You can read this through, since often one taught point leads on to another than qualifies it. But for an overview, see the list of what God has taught and for the context in which he taught each thing, see the beginnings and the history. Click here for home page.
Starting with God's promise to animals and humans made to Noah, we begin to see that this God is different. He makes a promise - and will keep it. We find the pattern repeated, especially during the age of the patriarchs: that God makes and keeps promises. He binds and limits himself with covenant to his creatures. And - though he has the authority to annul a covenant and replace it with something better (as we see later) - he keeps the covenant, even to his own inconvenience, grief and discomfort.
He made a covenant with Abraham that it would be through his descendants that the whole earth would be blessed. God has made a covenant with two peoples in particular - Jews and Chistians - and yet they give him a huge amount of grief and bring his name into disrepute. Yet God keeps covenant - because that is his nature.
Our (relatively) modern notions of constitutional monarchy come from this idea: that the one who has the highest authority is also one who keeps covenant.
We can learn a lot about people and how they really are by looking at what happened, what they did. The first person we are introduced to in any depth is Abraham. Unlike in many ancient religious books, Abraham comes across as a very real person, neither as a hero nor a villain. We gain intimate glimpses into parts of his life that seem highly relevant to our lives today. The same reality is seen in his various descendants.
But one thing comes across: every person has some good points yet every person is flawed. Also, every person has some responsibility and dignity, whatever their social standing.
====more to be written. e.g. Saul.
One of the most obvious messages that comes across as we read these early accounts is that it is important to God how we live our lives. God gives a law, a law that concerns more than religious rituals. He wants respect for parents, rest for the poor and even animals, faithfulness in marriage, preservation of fruit trees, careful eradication of mildew, isolation of infection, etc.
There is a utilitarian value to most of these laws, in that good results from living this way and harm from living in other ways, and that is almost certainly one reason why how we live is important to God. But how we live also figures in our relationship with him, with his creation and with each other. Living in God's way is a sign that we are in tune with him - though, as we shall see below, is not firm proof of it. We can thus see at least two reasons why it is important how we live:
There might be other reasons, but both these are important and both should be borne in mind. Both are important because, as we shall see later, God is love - he loves all his creation and therefore wants good for all of it, and he loves us and therefore is orientated toward us.
Living in a wrong way is called 'sin', and again we can discern at least two reasons why sin is important - or, rather dealing with it. It leads to harm and it shows an orientation of the heart against God. Sin matters; it is not just an unfortunate occurrence that can be overlooked. All sorts of sin were punished. God got angry at various times. And God gave an elaborate system of sacrifices to put right the sin that had happened. The remedy given for sin at the time was painful, inconvenient and elaborate.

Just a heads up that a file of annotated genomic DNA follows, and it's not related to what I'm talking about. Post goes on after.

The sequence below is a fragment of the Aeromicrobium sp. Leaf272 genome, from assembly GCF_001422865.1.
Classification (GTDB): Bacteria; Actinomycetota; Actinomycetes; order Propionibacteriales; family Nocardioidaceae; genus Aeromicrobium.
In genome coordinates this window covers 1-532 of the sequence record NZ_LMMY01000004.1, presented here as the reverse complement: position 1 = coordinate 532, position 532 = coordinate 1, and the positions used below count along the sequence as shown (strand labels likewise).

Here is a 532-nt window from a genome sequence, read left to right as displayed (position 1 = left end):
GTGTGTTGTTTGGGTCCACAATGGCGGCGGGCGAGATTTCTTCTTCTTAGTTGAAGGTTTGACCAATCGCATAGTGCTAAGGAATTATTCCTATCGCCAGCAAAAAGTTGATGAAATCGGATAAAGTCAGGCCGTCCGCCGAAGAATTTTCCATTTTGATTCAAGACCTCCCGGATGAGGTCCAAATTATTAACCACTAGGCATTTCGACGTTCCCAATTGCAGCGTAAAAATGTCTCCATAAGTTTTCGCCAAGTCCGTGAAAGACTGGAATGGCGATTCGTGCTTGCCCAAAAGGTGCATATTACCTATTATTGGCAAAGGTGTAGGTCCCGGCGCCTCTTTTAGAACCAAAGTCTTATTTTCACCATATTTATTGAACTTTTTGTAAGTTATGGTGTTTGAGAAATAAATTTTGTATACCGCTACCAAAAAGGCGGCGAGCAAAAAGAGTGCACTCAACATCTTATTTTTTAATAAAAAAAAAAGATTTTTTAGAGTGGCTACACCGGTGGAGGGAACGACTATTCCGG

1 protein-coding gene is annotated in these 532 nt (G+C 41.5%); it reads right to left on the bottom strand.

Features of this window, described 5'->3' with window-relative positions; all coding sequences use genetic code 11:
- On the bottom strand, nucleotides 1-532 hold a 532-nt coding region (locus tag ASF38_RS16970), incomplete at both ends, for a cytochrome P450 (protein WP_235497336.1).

The view coming across in the early biblical writings differs markedly from the prevailing pagan view, and even from much of today's views. Here are some of the differences (this repeats some stuff):
But, as we shall see, the pagan view is wrong, since it denies other aspects of God's character and wrongly sees the nature of things. How we live is indeed important, and the following sections look at some facets of it in more detail.
That this is so was demonstrated early on, during the time of Patriarchs. Abraham sired Ishmael as a small action to 'help' God fulfil his promise - and so started a chain of events that we feel today in the hostility between the Jews and the Arabs. Esau gave up his birthright for some bodily satisfaction, and God's main plan from then on proceeded via Jacob. Jacob was a poor parent, selfish and showing favouritism, leading to jealousy among the brothers and the eventual move to Egypt of his whole family. Joseph resisted the sexual advances of Potiphar's wife, which led him into the situation where he interpreted the king's dreams and saved Egypt and his own family. Skip centuries.
We can find examples during the settled period of Israel. Saul did not take the lead in fully destroying the Amalekites, which led to his rejection by God from the Kingship. During the life of David, we see several examples. David starts to become complacent or lazy as a king, leading to his adultery with Bathsheba, murder of Uriah, and thus to a diminishing of his reputation and influence among his family, and a decline in the expectations and standards in his family. Then followed a whole series of 'little' events that had long-term results. Amnon fell in love with Tamar, and let it dominate him. His friend Jonadab gave him mischievous advice, to deceive in order to get his way with Tamar, and Amnon ended up raping her, then hating her. David was furious, but did nothing about it, weak father that he had become. Absolom, Tamar's brother hated Amnon, and two years later killed him (David had refused his invitation to attend the 'party' at which this happened and thus perhaps that altered the course of events). Then Absolom fled and became an enemy of David, and much of the kingdom's resources were wasted in a useless civil war. David spent much time fleeing Absolom, and altogether lost the respect of many of his people. Absolom was eventually killed, but the legacy of bitterness and division remained, and from then on rebellions were the order of the day. Eventually, after Solomon's death, the kingdom of Israel was divided, owing to habits of injustice that Solomon had grown into.